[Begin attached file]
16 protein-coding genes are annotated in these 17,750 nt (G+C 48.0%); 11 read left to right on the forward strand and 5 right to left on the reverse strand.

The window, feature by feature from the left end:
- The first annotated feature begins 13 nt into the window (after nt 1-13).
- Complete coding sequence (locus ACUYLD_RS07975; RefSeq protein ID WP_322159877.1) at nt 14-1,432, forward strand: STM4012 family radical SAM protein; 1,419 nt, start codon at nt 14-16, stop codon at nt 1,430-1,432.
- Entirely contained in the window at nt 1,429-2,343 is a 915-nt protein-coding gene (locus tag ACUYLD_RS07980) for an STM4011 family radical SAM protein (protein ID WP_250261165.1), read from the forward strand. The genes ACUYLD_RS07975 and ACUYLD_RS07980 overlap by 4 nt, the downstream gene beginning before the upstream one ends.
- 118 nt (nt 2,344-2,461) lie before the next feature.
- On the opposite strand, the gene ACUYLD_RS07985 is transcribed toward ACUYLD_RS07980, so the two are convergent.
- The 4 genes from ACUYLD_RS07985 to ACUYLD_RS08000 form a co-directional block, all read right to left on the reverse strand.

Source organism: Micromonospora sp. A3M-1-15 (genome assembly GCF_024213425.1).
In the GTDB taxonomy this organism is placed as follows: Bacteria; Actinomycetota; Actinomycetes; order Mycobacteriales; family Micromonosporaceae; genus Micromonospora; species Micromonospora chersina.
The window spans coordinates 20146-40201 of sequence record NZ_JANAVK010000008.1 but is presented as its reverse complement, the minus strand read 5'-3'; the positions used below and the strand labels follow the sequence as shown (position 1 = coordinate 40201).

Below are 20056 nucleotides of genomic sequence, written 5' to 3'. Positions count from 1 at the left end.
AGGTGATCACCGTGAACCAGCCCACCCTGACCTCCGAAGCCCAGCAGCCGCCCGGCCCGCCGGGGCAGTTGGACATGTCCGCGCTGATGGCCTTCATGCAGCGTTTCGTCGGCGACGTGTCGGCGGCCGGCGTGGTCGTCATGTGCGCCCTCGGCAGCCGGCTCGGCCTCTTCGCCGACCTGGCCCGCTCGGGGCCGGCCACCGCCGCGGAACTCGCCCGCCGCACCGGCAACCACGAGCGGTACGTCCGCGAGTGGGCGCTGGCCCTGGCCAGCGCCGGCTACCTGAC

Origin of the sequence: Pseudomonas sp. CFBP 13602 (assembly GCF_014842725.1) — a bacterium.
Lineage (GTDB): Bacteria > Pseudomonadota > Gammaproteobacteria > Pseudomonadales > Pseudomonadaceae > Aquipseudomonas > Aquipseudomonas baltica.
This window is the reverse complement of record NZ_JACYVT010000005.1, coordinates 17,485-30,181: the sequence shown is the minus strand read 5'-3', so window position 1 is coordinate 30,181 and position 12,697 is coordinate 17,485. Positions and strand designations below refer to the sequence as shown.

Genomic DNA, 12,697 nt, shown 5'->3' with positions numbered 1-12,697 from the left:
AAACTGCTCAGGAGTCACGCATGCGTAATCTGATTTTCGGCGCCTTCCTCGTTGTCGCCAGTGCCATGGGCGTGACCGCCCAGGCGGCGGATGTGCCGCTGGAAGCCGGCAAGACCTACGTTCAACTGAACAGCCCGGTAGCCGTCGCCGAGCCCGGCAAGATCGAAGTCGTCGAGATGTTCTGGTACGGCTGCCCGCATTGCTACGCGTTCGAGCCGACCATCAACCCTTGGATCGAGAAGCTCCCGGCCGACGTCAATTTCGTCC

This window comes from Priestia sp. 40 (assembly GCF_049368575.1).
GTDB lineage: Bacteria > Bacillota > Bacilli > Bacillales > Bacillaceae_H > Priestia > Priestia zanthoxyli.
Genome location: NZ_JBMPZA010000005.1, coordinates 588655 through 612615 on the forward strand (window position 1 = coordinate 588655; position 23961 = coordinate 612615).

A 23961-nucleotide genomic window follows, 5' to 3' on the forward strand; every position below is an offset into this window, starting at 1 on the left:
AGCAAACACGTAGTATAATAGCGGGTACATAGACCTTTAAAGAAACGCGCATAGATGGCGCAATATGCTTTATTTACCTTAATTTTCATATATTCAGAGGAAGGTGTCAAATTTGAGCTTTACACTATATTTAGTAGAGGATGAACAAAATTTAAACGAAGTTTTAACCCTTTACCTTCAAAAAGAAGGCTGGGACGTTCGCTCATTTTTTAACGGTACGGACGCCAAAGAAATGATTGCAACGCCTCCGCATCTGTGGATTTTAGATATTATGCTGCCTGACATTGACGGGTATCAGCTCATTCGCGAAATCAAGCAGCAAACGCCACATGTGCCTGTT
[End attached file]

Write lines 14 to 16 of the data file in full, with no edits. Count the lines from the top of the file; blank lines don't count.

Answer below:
Origin of the sequence: Pseudomonas sp. CFBP 13602 (assembly GCF_014842725.1) — a bacterium.
Lineage (GTDB): Bacteria > Pseudomonadota > Gammaproteobacteria > Pseudomonadales > Pseudomonadaceae > Aquipseudomonas > Aquipseudomonas baltica.
This window is the reverse complement of record NZ_JACYVT010000005.1, coordinates 17,485-30,181: the sequence shown is the minus strand read 5'-3', so window position 1 is coordinate 30,181 and position 12,697 is coordinate 17,485. Positions and strand designations below refer to the sequence as shown.